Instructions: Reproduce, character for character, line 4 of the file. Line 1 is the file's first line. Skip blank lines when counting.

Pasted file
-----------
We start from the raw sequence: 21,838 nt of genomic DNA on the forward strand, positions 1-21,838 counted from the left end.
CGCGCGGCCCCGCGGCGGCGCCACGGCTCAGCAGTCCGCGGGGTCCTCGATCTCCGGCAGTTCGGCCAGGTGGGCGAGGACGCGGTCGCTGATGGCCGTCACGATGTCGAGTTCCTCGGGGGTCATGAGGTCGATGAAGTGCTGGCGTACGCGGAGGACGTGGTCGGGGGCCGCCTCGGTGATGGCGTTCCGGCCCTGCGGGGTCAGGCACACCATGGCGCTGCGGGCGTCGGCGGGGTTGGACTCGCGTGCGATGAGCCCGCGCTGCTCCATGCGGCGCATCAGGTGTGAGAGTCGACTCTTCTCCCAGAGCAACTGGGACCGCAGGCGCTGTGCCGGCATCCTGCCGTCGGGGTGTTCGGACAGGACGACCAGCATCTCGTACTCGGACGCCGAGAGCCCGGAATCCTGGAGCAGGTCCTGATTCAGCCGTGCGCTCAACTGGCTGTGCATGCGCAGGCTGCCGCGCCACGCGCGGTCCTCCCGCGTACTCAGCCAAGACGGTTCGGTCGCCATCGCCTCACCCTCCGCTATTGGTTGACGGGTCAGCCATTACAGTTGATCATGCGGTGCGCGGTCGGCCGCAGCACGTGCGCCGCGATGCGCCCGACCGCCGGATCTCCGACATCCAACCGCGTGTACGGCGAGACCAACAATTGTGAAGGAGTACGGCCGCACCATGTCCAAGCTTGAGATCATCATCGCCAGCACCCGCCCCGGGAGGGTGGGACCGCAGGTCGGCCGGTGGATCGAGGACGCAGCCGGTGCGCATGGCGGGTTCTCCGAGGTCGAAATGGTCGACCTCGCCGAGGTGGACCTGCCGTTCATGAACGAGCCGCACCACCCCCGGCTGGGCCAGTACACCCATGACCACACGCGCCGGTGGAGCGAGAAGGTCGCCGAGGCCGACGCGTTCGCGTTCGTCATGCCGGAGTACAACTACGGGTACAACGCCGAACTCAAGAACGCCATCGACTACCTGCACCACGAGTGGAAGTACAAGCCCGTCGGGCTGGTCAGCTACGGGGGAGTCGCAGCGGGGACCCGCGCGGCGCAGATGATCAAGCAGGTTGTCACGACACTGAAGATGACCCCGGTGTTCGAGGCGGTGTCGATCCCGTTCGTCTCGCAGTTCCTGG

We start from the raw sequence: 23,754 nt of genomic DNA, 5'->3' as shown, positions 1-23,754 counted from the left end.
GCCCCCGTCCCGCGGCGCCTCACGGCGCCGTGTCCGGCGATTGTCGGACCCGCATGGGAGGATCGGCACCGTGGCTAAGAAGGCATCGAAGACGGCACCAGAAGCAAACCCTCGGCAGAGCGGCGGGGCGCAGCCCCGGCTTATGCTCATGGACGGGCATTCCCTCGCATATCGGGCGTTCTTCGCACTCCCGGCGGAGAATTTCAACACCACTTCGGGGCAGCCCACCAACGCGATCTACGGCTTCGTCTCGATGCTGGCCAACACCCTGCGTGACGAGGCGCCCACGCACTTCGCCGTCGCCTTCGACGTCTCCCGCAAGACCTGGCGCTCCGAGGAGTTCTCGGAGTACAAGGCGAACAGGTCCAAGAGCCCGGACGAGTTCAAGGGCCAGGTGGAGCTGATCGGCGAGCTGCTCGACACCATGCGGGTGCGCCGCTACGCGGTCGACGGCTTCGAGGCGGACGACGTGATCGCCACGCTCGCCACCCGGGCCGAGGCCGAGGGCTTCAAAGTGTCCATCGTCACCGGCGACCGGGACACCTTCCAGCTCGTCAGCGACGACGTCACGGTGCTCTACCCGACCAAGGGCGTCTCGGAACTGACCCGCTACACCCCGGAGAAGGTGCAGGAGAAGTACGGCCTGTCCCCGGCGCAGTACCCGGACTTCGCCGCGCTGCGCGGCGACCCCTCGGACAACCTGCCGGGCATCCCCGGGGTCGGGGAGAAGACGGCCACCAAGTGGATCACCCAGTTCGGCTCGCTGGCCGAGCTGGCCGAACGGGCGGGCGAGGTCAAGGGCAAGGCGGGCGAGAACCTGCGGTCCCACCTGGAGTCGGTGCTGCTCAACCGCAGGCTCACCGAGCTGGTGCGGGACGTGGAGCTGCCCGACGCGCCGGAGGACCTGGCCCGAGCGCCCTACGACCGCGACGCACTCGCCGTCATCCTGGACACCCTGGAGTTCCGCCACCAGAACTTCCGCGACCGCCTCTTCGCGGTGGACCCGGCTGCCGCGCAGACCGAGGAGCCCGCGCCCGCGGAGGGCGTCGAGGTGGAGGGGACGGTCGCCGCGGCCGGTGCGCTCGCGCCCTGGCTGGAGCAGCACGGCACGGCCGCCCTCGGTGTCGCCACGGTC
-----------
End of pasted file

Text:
GCCCCCGTCCCGCGGCGCCTCACGGCGCCGTGTCCGGCGATTGTCGGACCCGCATGGGAGGATCGGCACCGTGGCTAAGAAGGCATCGAAGACGGCACCAGAAGCAAACCCTCGGCAGAGCGGCGGGGCGCAGCCCCGGCTTATGCTCATGGACGGGCATTCCCTCGCATATCGGGCGTTCTTCGCACTCCCGGCGGAGAATTTCAACACCACTTCGGGGCAGCCCACCAACGCGATCTACGGCTTCGTCTCGATGCTGGCCAACACCCTGCGTGACGAGGCGCCCACGCACTTCGCCGTCGCCTTCGACGTCTCCCGCAAGACCTGGCGCTCCGAGGAGTTCTCGGAGTACAAGGCGAACAGGTCCAAGAGCCCGGACGAGTTCAAGGGCCAGGTGGAGCTGATCGGCGAGCTGCTCGACACCATGCGGGTGCGCCGCTACGCGGTCGACGGCTTCGAGGCGGACGACGTGATCGCCACGCTCGCCACCCGGGCCGAGGCCGAGGGCTTCAAAGTGTCCATCGTCACCGGCGACCGGGACACCTTCCAGCTCGTCAGCGACGACGTCACGGTGCTCTACCCGACCAAGGGCGTCTCGGAACTGACCCGCTACACCCCGGAGAAGGTGCAGGAGAAGTACGGCCTGTCCCCGGCGCAGTACCCGGACTTCGCCGCGCTGCGCGGCGACCCCTCGGACAACCTGCCGGGCATCCCCGGGGTCGGGGAGAAGACGGCCACCAAGTGGATCACCCAGTTCGGCTCGCTGGCCGAGCTGGCCGAACGGGCGGGCGAGGTCAAGGGCAAGGCGGGCGAGAACCTGCGGTCCCACCTGGAGTCGGTGCTGCTCAACCGCAGGCTCACCGAGCTGGTGCGGGACGTGGAGCTGCCCGACGCGCCGGAGGACCTGGCCCGAGCGCCCTACGACCGCGACGCACTCGCCGTCATCCTGGACACCCTGGAGTTCCGCCACCAGAACTTCCGCGACCGCCTCTTCGCGGTGGACCCGGCTGCCGCGCAGACCGAGGAGCCCGCGCCCGCGGAGGGCGTCGAGGTGGAGGGGACGGTCGCCGCGGCCGGTGCGCTCGCGCCCTGGCTGGAGCAGCACGGCACGGCCGCCCTCGGTGTCGCCACGGTC